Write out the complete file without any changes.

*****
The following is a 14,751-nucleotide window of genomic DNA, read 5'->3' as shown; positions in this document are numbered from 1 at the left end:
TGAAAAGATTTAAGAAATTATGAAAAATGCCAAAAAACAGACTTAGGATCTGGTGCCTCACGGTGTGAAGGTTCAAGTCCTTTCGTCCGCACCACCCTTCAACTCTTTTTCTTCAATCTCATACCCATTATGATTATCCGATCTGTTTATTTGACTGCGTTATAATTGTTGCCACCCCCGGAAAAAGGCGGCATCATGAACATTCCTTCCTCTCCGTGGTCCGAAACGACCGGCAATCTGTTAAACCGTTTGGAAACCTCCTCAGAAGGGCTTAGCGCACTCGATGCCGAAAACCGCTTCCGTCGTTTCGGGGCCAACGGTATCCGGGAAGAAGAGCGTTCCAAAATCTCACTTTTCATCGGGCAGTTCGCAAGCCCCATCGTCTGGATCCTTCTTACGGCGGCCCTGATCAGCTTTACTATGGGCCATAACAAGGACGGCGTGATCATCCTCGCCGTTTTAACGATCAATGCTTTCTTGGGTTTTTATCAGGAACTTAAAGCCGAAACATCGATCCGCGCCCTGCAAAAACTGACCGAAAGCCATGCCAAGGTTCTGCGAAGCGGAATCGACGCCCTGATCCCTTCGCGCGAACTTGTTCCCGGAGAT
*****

The following is a 14,751-nucleotide window of genomic DNA, read 5'->3' as shown; positions in this document are numbered from 1 at the left end:
TGAAAAGATTTAAGAAATTATGAAAAATGCCAAAAAACAGACTTAGGATCTGGTGCCTCACGGTGTGAAGGTTCAAGTCCTTTCGTCCGCACCACCCTTCAACTCTTTTTCTTCAATCTCATACCCATTATGATTATCCGATCTGTTTATTTGACTGCGTTATAATTGTTGCCACCCCCGGAAAAAGGCGGCATCATGAACATTCCTTCCTCTCCGTGGTCCGAAACGACCGGCAATCTGTTAAACCGTTTGGAAACCTCCTCAGAAGGGCTTAGCGCACTCGATGCCGAAAACCGCTTCCGTCGTTTCGGGGCCAACGGTATCCGGGAAGAAGAGCGTTCCAAAATCTCACTTTTCATCGGGCAGTTCGCAAGCCCCATCGTCTGGATCCTTCTTACGGCGGCCCTGATCAGCTTTACTATGGGCCATAACAAGGACGGCGTGATCATCCTCGCCGTTTTAACGATCAATGCTTTCTTGGGTTTTTATCAGGAACTTAAAGCCGAAACATCGATCCGCGCCCTGCAAAAACTGACCGAAAGCCATGCCAAGGTTCTGCGAAGCGGAATCGACGCCCTGATCCCTTCGCGCGAACTTGTTCCCGGAGAT